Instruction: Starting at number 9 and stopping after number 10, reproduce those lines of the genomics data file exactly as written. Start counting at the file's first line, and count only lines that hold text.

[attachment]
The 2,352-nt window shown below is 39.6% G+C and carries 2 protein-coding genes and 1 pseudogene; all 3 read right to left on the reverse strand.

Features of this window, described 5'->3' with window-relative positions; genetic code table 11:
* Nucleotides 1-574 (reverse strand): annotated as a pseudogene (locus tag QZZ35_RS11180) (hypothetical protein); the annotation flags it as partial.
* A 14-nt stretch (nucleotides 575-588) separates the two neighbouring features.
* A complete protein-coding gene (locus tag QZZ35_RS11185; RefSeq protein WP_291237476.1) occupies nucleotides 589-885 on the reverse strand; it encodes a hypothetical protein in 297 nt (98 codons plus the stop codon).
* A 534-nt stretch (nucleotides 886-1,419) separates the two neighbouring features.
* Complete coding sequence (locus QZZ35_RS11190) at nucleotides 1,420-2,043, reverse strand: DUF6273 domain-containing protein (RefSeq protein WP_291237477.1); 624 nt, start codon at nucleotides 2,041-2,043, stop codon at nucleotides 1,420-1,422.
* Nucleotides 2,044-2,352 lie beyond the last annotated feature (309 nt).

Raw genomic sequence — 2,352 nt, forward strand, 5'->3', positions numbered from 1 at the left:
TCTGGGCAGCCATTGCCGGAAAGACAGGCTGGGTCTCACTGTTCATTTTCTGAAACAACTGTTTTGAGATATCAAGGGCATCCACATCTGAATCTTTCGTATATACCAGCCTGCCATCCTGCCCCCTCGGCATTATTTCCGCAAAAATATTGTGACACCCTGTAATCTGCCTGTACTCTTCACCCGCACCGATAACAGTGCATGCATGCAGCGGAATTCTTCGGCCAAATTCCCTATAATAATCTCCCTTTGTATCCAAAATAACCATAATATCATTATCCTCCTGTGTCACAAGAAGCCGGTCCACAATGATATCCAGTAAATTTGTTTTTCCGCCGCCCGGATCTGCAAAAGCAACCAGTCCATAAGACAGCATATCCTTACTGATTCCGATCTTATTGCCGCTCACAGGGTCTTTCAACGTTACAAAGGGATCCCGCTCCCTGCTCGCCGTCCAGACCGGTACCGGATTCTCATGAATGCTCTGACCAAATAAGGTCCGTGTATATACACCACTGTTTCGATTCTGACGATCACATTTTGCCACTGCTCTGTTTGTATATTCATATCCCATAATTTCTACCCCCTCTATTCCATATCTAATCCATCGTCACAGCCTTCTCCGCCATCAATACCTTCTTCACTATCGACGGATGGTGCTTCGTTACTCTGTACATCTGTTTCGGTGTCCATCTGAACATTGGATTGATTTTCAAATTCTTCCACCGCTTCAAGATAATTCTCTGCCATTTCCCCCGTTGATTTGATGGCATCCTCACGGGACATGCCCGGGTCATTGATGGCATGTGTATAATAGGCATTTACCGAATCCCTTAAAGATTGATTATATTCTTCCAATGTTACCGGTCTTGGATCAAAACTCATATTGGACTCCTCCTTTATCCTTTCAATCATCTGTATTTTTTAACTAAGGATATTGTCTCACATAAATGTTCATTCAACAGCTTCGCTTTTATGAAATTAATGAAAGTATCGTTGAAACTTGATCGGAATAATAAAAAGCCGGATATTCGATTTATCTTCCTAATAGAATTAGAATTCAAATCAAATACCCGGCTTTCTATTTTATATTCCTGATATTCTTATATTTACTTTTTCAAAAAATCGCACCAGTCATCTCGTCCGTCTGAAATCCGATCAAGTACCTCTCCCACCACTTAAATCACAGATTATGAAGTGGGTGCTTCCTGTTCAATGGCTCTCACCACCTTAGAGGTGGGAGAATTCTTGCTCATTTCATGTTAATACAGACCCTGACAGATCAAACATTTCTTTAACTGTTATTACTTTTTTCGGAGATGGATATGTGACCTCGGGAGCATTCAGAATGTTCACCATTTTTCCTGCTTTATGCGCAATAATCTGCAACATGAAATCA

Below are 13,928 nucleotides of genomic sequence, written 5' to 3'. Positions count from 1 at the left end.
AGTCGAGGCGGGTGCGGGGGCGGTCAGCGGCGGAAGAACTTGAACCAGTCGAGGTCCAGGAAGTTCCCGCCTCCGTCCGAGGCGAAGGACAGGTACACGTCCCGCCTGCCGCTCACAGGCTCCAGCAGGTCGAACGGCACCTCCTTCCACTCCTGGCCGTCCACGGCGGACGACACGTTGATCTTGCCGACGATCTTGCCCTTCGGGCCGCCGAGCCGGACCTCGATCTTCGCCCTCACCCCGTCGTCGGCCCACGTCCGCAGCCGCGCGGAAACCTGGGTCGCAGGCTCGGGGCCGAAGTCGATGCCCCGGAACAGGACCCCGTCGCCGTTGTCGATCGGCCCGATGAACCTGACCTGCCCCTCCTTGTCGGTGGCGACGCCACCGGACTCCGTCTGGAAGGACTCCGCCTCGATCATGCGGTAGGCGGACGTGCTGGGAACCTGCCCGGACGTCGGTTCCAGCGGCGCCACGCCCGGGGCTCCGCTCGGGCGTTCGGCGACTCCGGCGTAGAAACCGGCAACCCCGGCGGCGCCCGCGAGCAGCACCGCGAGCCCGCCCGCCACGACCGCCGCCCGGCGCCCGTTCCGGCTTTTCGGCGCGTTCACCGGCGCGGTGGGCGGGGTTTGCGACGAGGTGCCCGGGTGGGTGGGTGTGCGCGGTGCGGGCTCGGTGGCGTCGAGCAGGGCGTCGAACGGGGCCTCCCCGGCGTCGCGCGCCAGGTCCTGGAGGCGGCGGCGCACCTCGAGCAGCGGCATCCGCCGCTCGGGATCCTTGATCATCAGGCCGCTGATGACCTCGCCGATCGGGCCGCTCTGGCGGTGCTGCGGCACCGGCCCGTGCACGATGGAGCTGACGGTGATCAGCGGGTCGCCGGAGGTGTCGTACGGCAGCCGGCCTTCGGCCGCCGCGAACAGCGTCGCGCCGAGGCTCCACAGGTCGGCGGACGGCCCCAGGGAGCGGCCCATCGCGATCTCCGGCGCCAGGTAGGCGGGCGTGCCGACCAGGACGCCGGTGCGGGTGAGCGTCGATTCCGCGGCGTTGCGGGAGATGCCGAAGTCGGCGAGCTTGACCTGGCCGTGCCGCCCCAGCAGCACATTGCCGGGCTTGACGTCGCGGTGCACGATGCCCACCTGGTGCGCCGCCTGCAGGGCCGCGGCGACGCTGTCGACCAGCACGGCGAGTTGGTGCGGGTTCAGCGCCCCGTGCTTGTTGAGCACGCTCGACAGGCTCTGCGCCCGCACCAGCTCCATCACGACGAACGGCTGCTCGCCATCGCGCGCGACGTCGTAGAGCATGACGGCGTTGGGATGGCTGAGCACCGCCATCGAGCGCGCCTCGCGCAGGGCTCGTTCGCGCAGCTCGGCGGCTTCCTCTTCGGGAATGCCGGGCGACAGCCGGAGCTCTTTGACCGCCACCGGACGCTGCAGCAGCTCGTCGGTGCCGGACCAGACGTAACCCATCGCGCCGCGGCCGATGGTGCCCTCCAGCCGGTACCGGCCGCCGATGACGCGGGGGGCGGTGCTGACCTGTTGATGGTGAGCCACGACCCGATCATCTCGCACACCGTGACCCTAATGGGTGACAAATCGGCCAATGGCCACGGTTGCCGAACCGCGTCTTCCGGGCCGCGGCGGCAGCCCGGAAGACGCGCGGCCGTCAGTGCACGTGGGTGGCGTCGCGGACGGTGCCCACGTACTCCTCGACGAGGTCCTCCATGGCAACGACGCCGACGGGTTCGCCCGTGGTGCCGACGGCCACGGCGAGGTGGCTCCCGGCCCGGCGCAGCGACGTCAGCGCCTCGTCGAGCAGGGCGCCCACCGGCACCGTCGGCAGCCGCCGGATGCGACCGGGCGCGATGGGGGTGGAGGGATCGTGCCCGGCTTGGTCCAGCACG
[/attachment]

Raw genomic sequence — 2,352 nt, forward strand, 5'->3', positions numbered from 1 at the left:
TCTGGGCAGCCATTGCCGGAAAGACAGGCTGGGTCTCACTGTTCATTTTCTGAAACAACTGTTTTGAGATATCAAGGGCATCCACATCTGAATCTTTCGTATATACCAGCCTGCCATCCTGCCCCCTCGGCATTATTTCCGCAAAAATATTGTGACACCCTGTAATCTGCCTGTACTCTTCACCCGCACCGATAACAGTGCATGCATGCAGCGGAATTCTTCGGCCAAATTCCCTATAATAATCTCCCTTTGTATCCAAAATAACCATAATATCATTATCCTCCTGTGTCACAAGAAGCCGGTCCACAATGATATCCAGTAAATTTGTTTTTCCGCCGCCCGGATCTGCAAAAGCAACCAGTCCATAAGACAGCATATCCTTACTGATTCCGATCTTATTGCCGCTCACAGGGTCTTTCAACGTTACAAAGGGATCCCGCTCCCTGCTCGCCGTCCAGACCGGTACCGGATTCTCATGAATGCTCTGACCAAATAAGGTCCGTGTATATACACCACTGTTTCGATTCTGACGATCACATTTTGCCACTGCTCTGTTTGTATATTCATATCCCATAATTTCTACCCCCTCTATTCCATATCTAATCCATCGTCACAGCCTTCTCCGCCATCAATACCTTCTTCACTATCGACGGATGGTGCTTCGTTACTCTGTACATCTGTTTCGGTGTCCATCTGAACATTGGATTGATTTTCAAATTCTTCCACCGCTTCAAGATAATTCTCTGCCATTTCCCCCGTTGATTTGATGGCATCCTCACGGGACATGCCCGGGTCATTGATGGCATGTGTATAATAGGCATTTACCGAATCCCTTAAAGATTGATTATATTCTTCCAATGTTACCGGTCTTGGATCAAAACTCATATTGGACTCCTCCTTTATCCTTTCAATCATCTGTATTTTTTAACTAAGGATATTGTCTCACATAAATGTTCATTCAACAGCTTCGCTTTTATGAAATTAATGAAAGTATCGTTGAAACTTGATCGGAATAATAAAAAGCCGGATATTCGATTTATCTTCCTAATAGAATTAGAATTCAAATCAAATACCCGGCTTTCTATTTTATATTCCTGATATTCTTATATTTACTTTTTCAAAAAATCGCACCAGTCATCTCGTCCGTCTGAAATCCGATCAAGTACCTCTCCCACCACTTAAATCACAGATTATGAAGTGGGTGCTTCCTGTTCAATGGCTCTCACCACCTTAGAGGTGGGAGAATTCTTGCTCATTTCATGTTAATACAGACCCTGACAGATCAAACATTTCTTTAACTGTTATTACTTTTTTCGGAGATGGATATGTGACCTCGGGAGCATTCAGAATGTTCACCATTTTTCCTGCTTTATGCGCAATAATCTGCAACATGAAATCA